Sunday, July 1, 2007

The Pass at Caradras, Part Three

The last portion of our Taiyuan Temple excursion is the Tian Bo, the Heavenly Dragon Mountain. It is decidedly heavenly; it takes nearly a half hour to climb in a van, on a narrow two-lane road. At one point we pass a massive compound and ask what it is. “A cemetery,” Niu Yun replies. That’s right: in China, you cannot be buried on the ground, but you can be buried on the side of a mountain. It’s like being taken straight to heaven!

When we arrive at the top, we are surrounded by junk. Junky restaurants, junky stores filled with, well, junk. There is no sage at the top of the mountain, only capitalists. I am disappointed; even I enjoy places where the market does not exist, even if I am impressed by its invasiveness.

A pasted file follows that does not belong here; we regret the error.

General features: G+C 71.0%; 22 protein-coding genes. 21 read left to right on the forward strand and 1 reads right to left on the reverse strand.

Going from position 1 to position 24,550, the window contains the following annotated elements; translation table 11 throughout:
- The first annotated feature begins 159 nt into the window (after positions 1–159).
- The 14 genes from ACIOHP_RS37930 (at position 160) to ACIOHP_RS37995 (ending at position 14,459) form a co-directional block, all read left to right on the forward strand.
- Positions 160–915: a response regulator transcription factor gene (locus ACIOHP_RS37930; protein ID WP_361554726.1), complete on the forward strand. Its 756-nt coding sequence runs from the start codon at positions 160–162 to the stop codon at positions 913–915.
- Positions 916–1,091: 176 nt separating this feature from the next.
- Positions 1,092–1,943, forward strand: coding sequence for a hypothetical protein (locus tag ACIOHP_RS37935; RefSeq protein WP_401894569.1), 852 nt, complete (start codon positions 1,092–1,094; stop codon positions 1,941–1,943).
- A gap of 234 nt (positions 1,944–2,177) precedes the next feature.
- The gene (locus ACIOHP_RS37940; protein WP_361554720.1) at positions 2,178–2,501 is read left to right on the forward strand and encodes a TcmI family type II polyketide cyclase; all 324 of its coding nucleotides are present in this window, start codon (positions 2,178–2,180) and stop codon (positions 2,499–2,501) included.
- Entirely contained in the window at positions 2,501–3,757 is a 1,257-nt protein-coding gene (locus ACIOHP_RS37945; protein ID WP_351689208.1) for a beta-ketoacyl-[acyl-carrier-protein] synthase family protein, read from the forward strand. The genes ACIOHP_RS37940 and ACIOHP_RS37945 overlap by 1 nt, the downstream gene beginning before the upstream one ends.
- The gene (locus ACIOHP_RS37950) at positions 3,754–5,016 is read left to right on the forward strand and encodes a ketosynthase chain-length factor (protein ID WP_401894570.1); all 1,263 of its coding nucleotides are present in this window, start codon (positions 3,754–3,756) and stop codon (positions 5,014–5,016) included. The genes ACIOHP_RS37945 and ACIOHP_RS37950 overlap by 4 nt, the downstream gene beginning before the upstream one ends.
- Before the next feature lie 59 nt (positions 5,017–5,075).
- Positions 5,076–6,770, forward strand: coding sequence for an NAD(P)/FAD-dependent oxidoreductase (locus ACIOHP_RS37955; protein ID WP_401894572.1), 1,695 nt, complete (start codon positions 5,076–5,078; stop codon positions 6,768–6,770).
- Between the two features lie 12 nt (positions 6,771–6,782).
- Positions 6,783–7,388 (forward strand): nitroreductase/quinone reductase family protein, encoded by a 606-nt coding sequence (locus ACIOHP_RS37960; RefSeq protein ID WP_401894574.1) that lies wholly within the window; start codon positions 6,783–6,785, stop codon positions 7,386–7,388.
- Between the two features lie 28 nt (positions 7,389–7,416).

There is a temple. We enter. It is calm, serene. There is no market here; it ends at the door. A division between the sacred and the secular. I look out to the proprietors of the junky little shops. They do an extraordinary job, to run junk shops at the edge of civilization.* I bow nine times to Guan Yin and return to the world.

* The edge of civilization is still in civilization. Dave sees two cell phone towers at the top of the mountain.

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